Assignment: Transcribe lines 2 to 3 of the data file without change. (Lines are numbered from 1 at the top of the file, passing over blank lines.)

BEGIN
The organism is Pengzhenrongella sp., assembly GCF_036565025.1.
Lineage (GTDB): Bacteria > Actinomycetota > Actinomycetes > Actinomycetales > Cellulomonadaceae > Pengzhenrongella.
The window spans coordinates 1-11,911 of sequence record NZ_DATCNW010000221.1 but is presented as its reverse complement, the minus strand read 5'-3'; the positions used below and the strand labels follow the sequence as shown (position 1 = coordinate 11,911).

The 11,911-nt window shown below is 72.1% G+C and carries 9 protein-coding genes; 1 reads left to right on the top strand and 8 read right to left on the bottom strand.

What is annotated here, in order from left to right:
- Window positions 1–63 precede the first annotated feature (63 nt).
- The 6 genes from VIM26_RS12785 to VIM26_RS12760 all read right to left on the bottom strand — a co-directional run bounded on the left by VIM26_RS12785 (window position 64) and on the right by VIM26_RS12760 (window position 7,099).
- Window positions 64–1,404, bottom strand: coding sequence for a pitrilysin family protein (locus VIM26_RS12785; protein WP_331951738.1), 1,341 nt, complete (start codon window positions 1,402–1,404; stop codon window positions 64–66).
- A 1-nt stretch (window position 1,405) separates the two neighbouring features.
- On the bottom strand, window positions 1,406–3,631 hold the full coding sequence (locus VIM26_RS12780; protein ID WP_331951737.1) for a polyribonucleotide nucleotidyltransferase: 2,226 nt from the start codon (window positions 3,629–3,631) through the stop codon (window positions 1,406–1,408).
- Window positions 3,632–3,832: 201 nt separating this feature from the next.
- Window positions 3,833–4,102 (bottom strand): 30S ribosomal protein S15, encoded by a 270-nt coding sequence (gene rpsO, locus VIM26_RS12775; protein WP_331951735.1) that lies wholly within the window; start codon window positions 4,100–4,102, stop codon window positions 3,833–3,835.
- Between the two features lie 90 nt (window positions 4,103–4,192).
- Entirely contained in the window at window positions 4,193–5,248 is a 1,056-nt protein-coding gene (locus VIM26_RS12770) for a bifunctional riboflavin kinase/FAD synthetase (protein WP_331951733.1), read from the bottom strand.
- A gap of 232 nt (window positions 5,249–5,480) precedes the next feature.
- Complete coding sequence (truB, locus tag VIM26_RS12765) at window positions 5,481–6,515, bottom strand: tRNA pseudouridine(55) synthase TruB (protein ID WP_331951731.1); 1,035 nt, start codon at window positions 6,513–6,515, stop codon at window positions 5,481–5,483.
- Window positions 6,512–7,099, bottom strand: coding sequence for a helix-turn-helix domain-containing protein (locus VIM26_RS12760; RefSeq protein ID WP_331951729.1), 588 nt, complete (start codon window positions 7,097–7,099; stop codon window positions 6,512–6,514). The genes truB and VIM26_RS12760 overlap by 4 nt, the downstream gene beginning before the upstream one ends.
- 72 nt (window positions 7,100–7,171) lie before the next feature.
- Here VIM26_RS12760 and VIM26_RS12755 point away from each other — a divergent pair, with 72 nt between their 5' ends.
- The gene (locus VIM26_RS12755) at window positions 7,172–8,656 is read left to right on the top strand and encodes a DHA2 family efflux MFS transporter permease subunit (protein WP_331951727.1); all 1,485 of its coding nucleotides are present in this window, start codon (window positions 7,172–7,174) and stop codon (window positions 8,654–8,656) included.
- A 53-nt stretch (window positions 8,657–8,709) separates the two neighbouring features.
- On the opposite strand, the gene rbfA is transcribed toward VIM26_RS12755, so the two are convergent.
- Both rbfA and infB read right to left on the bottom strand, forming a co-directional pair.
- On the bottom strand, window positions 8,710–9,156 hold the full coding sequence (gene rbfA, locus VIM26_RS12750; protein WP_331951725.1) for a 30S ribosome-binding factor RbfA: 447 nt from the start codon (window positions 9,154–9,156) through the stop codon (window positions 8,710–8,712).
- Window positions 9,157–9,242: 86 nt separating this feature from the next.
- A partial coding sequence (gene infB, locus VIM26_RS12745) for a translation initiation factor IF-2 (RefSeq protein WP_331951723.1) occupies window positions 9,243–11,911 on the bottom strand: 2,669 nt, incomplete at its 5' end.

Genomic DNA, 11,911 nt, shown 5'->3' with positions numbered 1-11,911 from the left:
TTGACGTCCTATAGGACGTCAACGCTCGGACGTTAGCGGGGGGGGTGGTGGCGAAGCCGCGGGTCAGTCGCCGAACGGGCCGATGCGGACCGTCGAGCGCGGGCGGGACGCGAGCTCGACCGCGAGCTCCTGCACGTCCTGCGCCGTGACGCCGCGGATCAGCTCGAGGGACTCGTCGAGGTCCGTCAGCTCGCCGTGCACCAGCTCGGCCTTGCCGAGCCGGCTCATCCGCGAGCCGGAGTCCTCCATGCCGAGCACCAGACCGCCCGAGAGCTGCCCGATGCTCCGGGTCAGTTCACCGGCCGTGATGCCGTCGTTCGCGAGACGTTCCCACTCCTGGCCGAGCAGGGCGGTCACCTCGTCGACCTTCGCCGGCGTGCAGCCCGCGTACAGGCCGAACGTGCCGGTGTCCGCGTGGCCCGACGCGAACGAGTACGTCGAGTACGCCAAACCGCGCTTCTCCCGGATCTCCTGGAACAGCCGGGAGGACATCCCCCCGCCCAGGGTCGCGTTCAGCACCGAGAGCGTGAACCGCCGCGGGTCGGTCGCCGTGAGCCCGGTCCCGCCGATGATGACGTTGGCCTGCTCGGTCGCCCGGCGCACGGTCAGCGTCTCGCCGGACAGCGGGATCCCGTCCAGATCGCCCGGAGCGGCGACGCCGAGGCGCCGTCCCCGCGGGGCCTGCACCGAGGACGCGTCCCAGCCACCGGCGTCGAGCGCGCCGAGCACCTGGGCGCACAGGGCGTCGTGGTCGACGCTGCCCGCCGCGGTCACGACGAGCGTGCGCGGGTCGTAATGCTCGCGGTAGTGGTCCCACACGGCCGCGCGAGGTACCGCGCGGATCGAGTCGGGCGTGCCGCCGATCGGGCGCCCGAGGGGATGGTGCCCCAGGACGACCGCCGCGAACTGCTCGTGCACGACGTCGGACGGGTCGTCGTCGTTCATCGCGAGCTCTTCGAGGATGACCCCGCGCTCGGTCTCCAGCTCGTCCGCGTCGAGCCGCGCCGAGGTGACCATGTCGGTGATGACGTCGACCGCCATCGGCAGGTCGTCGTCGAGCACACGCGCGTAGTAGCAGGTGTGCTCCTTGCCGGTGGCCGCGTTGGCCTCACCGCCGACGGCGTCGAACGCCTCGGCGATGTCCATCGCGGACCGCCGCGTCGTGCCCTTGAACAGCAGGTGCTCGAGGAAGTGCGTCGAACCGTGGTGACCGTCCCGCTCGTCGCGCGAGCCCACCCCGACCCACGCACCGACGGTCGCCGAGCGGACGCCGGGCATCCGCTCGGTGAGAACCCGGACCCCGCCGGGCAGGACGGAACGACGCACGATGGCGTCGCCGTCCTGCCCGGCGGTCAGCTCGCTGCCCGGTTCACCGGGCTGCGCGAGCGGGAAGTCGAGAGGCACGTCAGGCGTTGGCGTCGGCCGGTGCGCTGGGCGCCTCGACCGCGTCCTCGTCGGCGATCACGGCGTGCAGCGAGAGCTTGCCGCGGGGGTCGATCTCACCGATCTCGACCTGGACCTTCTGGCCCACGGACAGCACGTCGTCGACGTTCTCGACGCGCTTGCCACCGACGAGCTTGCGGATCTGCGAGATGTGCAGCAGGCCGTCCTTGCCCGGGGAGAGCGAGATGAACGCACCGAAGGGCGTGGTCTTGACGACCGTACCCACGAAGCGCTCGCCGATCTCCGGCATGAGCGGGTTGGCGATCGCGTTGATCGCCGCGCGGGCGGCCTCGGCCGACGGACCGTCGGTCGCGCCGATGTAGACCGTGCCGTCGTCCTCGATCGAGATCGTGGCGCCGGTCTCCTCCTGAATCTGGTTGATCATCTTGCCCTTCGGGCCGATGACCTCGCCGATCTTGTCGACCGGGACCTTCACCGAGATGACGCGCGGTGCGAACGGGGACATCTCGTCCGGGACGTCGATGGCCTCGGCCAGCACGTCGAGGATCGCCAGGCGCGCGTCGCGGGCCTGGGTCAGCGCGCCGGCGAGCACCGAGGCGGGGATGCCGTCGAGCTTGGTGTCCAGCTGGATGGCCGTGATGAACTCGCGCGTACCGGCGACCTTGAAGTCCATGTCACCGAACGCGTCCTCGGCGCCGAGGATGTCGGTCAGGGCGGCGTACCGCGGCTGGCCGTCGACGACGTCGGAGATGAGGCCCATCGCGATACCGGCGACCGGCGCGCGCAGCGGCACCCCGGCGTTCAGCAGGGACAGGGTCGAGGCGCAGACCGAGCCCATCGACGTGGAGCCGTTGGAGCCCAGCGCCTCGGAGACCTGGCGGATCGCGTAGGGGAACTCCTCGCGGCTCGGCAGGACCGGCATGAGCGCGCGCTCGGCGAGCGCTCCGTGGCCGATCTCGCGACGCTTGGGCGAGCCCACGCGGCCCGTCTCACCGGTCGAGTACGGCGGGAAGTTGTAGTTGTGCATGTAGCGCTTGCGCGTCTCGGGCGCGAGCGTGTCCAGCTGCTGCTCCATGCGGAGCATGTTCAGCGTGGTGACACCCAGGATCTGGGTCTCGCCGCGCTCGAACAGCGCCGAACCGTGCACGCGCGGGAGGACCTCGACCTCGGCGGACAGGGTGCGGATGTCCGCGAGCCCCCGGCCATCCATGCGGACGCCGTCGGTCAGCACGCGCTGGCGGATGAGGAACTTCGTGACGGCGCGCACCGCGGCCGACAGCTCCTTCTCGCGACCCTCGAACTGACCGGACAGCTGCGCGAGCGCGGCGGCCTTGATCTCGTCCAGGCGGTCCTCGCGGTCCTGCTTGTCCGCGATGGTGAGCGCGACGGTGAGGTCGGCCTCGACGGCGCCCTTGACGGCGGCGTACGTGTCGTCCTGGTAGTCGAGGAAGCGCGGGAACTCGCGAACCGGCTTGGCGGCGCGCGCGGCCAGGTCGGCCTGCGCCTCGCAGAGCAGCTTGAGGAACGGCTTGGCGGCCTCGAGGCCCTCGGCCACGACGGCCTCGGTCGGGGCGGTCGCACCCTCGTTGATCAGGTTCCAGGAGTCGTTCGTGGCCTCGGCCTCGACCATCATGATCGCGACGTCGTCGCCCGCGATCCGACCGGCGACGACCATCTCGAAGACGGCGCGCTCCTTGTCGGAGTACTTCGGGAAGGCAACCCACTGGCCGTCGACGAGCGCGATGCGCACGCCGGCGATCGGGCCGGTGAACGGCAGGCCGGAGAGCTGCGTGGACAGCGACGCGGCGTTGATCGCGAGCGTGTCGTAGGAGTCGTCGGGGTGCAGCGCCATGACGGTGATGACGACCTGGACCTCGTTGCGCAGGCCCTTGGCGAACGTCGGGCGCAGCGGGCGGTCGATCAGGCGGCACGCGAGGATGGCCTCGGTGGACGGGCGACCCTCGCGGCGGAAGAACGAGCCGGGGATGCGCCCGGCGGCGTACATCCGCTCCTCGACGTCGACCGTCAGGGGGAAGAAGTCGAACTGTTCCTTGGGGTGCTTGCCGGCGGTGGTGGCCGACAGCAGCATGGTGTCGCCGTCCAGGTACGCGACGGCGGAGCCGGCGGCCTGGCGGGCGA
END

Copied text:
Lineage (GTDB): Bacteria > Actinomycetota > Actinomycetes > Actinomycetales > Cellulomonadaceae > Pengzhenrongella.
The window spans coordinates 1-11,911 of sequence record NZ_DATCNW010000221.1 but is presented as its reverse complement, the minus strand read 5'-3'; the positions used below and the strand labels follow the sequence as shown (position 1 = coordinate 11,911).